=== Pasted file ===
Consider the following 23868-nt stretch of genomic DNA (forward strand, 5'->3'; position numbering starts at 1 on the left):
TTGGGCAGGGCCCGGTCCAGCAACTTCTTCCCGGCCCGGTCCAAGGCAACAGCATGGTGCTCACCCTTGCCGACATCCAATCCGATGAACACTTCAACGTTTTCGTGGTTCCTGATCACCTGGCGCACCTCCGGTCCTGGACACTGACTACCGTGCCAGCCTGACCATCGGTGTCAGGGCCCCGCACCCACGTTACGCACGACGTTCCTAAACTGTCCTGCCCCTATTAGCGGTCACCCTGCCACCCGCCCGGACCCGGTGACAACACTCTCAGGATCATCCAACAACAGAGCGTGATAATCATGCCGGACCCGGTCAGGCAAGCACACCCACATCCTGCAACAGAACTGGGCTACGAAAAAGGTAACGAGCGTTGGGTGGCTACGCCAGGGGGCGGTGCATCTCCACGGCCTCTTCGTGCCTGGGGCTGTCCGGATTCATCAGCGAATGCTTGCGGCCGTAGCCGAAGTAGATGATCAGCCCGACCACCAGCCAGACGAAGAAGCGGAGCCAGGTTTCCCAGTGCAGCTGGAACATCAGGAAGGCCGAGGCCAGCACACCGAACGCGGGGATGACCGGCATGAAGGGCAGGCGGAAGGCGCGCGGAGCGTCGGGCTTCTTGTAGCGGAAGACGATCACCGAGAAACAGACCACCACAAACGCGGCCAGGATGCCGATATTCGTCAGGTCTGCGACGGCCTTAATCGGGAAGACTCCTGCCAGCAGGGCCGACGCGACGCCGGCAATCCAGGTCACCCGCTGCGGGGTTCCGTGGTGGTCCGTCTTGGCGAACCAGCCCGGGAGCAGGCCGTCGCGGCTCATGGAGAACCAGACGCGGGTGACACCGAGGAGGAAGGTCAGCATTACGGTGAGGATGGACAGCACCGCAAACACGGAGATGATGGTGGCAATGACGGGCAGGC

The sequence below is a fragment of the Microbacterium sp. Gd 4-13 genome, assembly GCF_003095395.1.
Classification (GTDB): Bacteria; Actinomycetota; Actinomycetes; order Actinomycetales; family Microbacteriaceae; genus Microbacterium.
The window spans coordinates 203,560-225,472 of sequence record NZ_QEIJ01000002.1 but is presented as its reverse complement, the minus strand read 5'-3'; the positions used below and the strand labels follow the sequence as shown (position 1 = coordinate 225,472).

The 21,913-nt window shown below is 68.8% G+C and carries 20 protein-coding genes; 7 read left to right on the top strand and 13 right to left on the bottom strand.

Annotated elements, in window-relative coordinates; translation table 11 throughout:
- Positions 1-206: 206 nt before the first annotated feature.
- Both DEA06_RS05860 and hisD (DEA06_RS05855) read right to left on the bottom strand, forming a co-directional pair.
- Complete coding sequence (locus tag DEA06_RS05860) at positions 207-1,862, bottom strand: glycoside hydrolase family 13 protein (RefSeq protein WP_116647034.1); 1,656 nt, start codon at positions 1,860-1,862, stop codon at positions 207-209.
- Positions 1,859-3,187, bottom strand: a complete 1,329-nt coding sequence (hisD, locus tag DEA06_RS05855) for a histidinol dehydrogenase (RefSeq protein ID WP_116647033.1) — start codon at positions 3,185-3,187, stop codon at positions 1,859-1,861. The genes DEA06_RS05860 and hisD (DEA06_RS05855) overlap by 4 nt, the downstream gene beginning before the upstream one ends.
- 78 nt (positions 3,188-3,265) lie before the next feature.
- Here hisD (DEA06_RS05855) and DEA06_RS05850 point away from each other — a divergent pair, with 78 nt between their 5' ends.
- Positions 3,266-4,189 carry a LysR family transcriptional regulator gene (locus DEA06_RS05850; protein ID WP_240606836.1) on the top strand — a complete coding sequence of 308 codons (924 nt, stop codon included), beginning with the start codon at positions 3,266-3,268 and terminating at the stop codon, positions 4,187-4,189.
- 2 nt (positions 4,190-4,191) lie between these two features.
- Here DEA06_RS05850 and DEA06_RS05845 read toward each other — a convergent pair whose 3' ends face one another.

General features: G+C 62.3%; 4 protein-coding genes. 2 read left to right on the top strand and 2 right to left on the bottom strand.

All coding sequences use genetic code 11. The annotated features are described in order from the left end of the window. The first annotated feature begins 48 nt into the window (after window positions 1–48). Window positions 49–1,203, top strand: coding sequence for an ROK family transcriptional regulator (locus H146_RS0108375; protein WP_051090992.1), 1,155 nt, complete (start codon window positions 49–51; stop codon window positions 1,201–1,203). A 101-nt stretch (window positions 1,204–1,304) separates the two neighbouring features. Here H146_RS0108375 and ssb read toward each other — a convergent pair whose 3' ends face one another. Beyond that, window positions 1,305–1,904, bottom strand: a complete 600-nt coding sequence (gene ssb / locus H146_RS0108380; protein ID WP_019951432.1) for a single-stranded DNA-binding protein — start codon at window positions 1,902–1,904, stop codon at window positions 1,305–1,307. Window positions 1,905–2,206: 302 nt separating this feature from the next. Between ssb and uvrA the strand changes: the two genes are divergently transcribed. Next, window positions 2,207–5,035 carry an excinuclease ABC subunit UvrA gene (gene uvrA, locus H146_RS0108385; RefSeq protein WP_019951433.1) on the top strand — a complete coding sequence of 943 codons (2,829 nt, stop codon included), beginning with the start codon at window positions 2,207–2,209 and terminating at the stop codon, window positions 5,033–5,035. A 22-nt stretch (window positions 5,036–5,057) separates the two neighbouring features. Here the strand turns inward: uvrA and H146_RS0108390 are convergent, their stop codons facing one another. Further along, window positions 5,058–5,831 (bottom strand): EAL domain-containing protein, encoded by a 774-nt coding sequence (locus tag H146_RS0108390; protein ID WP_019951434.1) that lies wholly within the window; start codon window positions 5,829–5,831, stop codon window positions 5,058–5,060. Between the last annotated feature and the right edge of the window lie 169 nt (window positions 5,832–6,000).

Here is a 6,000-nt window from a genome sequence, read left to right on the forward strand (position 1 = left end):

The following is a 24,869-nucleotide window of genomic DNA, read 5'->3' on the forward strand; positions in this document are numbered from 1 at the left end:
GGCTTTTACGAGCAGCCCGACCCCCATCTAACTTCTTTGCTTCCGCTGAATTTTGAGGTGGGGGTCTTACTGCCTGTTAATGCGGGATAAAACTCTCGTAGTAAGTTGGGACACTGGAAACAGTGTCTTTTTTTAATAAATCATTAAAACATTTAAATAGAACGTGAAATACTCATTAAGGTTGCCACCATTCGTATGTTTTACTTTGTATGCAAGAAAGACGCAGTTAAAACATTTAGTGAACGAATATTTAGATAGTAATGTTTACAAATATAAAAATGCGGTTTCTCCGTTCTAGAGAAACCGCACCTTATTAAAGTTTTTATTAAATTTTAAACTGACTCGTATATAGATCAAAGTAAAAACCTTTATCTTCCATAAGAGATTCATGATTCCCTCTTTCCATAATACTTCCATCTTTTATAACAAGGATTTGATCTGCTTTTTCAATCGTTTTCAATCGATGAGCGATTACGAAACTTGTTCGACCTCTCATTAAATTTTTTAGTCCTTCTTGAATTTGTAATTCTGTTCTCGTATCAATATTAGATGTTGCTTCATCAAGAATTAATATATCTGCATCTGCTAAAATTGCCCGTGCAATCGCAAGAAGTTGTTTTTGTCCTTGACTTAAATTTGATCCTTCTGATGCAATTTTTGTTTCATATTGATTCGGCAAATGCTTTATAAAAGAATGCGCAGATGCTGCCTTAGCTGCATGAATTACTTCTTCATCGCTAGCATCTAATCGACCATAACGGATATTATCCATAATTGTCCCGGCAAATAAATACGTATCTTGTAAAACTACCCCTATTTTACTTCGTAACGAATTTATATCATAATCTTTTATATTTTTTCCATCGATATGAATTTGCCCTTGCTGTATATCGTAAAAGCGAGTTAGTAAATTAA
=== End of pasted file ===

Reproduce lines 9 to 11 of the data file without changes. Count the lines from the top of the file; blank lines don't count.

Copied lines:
- Both DEA06_RS05860 and hisD (DEA06_RS05855) read right to left on the bottom strand, forming a co-directional pair.
- Complete coding sequence (locus tag DEA06_RS05860) at positions 207-1,862, bottom strand: glycoside hydrolase family 13 protein (RefSeq protein WP_116647034.1); 1,656 nt, start codon at positions 1,860-1,862, stop codon at positions 207-209.
- Positions 1,859-3,187, bottom strand: a complete 1,329-nt coding sequence (hisD, locus tag DEA06_RS05855) for a histidinol dehydrogenase (RefSeq protein ID WP_116647033.1) — start codon at positions 3,185-3,187, stop codon at positions 1,859-1,861. The genes DEA06_RS05860 and hisD (DEA06_RS05855) overlap by 4 nt, the downstream gene beginning before the upstream one ends.